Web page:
Niharika Vattikonda, a senior at Thomas Jefferson High School for Science and Technology (TJHSST), a Fairfax County public school, has been elected by the countywide Student Advisory Council (SAC) to serve a one-year term as student representative to the Fairfax County School Board, beginning July 1. She will be the 47th student representative to the School Board. Her priorities for the year ahead include making mental health a priority in schools, creating fair grading and workload policies to reduce student stress, increasing equity in academic achievement, and empowering students to identify and work with the School Board to solve the issues they find most pressing in their schools.
Vattikonda hopes to ensure that students’ voices are heard and that their suggestions to improve and enhance School Board decisions are implemented to benefit all Fairfax County Public Schools (FCPS) students. She proposes hosting informal town hall-style meetings as well as webinars via social media to provide information on new policies and School Board actions, and to identify problems within the school system that have not been addressed. “Students are best able to identify the most pressing issues that affect their education,” states Vattikonda, “and by allowing student input and promoting student initiatives to solve issues, we would be training students to take on active leadership in their communities, a skill that will last long after graduation.” Vattikonda also wants to focus on “creating more equitable grading and workload policies to prevent unnecessary stress and anxiety for students.” She says that evaluating the positive and negative influences from changes in the grading policy, how it has improved student learning, and consistent implementation should be a focus. She also wants to “work on creating a comprehensive set of homework-workload recommendations for all classes (regular, honors, AP-IB),” including stipulations on how long homework should take, assigning homework only on a class day, and providing the ability to work with teachers in the event that multiple assessments are scheduled on a single day.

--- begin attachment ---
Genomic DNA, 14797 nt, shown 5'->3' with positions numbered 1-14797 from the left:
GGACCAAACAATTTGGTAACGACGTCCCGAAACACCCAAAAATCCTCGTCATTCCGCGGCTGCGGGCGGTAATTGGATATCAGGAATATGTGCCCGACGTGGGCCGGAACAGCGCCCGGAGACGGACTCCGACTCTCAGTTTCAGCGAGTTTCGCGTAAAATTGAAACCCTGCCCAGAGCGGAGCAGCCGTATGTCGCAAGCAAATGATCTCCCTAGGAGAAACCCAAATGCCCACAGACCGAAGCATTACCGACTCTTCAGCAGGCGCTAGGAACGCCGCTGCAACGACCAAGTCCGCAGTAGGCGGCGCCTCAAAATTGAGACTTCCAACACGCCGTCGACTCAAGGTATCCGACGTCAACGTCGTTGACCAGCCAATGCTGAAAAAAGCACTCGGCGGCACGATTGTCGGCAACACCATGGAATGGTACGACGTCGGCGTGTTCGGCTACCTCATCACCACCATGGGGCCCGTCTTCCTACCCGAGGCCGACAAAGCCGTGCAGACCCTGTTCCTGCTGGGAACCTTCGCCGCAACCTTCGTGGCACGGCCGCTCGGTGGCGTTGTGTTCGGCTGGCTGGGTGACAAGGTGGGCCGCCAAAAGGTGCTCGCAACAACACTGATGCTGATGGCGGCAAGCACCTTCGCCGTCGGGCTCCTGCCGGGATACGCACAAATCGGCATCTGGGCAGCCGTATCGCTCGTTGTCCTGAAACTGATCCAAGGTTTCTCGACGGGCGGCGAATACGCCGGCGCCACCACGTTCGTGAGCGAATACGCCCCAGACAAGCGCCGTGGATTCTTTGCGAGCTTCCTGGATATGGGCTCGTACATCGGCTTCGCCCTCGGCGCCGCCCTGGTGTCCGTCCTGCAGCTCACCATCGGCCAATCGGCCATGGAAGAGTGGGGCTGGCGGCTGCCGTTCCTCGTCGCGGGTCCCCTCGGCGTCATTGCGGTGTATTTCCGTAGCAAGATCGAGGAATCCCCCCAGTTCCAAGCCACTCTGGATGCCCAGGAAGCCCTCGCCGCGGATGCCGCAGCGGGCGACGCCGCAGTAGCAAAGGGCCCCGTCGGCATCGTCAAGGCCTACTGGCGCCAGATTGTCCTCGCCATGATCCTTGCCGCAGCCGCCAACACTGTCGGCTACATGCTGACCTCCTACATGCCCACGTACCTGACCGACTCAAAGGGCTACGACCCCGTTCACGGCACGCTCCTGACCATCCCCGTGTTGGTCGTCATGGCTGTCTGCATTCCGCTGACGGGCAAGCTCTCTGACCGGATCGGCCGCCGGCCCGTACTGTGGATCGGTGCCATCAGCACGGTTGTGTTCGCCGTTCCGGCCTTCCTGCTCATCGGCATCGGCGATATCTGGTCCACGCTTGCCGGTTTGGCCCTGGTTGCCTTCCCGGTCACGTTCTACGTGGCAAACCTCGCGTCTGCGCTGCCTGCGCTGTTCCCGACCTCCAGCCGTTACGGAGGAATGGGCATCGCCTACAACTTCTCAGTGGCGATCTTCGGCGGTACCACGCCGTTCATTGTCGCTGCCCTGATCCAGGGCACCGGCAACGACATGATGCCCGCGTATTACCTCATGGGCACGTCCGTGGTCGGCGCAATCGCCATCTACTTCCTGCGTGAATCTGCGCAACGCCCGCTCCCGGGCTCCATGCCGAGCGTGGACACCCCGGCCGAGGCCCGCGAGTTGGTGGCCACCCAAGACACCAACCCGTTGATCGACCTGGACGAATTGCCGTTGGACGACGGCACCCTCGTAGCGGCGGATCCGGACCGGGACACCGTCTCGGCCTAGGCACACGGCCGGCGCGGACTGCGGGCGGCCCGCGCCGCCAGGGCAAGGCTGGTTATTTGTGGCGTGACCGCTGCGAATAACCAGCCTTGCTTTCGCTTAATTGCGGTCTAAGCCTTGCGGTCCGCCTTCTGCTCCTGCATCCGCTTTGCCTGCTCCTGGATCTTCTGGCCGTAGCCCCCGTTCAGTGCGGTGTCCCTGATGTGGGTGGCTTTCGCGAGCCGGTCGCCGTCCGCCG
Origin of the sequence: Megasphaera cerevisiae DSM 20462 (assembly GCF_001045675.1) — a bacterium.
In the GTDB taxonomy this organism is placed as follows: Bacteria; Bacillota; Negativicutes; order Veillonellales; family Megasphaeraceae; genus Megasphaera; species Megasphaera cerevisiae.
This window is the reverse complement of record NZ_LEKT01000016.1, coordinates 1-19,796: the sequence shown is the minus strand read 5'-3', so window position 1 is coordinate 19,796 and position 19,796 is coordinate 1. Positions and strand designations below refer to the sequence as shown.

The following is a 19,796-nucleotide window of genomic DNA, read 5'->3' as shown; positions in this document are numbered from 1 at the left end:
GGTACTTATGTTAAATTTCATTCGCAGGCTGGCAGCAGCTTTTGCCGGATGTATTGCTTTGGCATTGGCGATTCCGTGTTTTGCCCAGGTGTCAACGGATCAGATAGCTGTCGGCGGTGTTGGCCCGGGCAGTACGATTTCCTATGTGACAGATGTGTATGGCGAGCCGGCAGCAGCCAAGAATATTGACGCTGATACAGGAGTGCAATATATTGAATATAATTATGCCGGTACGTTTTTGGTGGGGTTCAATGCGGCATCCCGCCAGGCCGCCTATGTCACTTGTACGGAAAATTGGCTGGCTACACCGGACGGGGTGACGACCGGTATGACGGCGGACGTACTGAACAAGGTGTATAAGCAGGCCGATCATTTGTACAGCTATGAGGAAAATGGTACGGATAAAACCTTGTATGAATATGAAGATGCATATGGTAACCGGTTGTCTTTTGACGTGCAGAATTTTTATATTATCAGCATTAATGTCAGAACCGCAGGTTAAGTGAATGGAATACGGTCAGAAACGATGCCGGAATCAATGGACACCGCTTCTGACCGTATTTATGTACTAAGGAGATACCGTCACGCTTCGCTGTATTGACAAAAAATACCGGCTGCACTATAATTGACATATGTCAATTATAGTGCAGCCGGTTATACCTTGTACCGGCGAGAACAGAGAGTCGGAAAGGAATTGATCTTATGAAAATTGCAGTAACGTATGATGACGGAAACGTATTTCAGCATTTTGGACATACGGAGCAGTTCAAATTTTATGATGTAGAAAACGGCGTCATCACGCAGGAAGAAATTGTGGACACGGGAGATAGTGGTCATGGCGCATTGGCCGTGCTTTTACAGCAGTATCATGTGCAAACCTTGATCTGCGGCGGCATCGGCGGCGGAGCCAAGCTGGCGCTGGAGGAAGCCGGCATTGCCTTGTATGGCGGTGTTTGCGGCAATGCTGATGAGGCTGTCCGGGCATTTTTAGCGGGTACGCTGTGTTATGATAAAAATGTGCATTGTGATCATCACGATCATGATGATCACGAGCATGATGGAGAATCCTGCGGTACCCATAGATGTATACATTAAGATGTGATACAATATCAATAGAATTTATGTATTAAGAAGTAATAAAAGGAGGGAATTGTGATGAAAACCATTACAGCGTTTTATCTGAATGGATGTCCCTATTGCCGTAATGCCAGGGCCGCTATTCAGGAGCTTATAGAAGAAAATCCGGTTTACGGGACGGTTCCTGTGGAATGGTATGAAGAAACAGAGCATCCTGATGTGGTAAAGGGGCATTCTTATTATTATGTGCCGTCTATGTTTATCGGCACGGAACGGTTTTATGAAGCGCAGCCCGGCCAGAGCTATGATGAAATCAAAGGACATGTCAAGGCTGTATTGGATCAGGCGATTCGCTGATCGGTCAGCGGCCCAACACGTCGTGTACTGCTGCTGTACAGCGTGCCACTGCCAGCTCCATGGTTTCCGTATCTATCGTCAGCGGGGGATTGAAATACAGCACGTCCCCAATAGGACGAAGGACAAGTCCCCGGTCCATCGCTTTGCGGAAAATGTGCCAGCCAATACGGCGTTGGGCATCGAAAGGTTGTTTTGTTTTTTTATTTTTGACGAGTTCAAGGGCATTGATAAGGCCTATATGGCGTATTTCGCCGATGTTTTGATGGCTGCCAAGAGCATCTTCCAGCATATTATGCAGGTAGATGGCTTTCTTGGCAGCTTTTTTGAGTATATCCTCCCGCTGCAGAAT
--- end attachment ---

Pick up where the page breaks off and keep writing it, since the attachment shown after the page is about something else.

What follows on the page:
Vattikonda has been dedicated to serving her community, both within school and out of school, for as long as she can remember. As a junior, she served as TJHSST’s representative to the Fairfax County Student Human Rights Commission and chair of its Diversity in Literature project, and she hopes to continue her work next year. As a member of the executive organizing team of HackTJ, Vattikonda helped plan a 500-student hackathon, offering corporate sponsors the opportunity to engage directly with students to expose them to careers in technology and offering students the chance to develop a product from beginning to end while developing leadership, problem-solving, and communication skills. In school, she is the Director of Internal Affairs for Coding Lady Colonials and CSterhood Mentorship Program, President of the Girls Learn International chapter at her school, and a national award-winning delegate with the TJHSST Model United Nations team.
Outside of school, Vattikonda loves working to expand access to computer science education and to help teach younger students how to code. As a sophomore, she founded Teens Transforming Technology to teach students—particularly girls and minorities in low-income neighborhoods—about computer programming and to encourage these students to continue studying computer science with support from mentors, and she worked with the White House Office of Science and Technology Policy and the National Center for Women and Information Technology to help expand her impace. For her work, Vattikonda was recognized as an #include Fellow at the Stanford She++ Fellowship Program, where she presented her initiative to bring access to computer science to underrepresented students; was nominated to be a Changemaker at the White House United State of Women Summit; and was a student representative to the White House Conference on Inclusive STEM (science, technology, engineering, and math) Education for Youth of Color.
Vattikonda looks forward to working with all stakeholders in FCPS, especially with students, to make sure we are solving the most critical issues that directly impact the quality of education, and she is excited for the 2017-18 year ahead!
Contact Niharika Vattikonda
Executive Administrative Assistant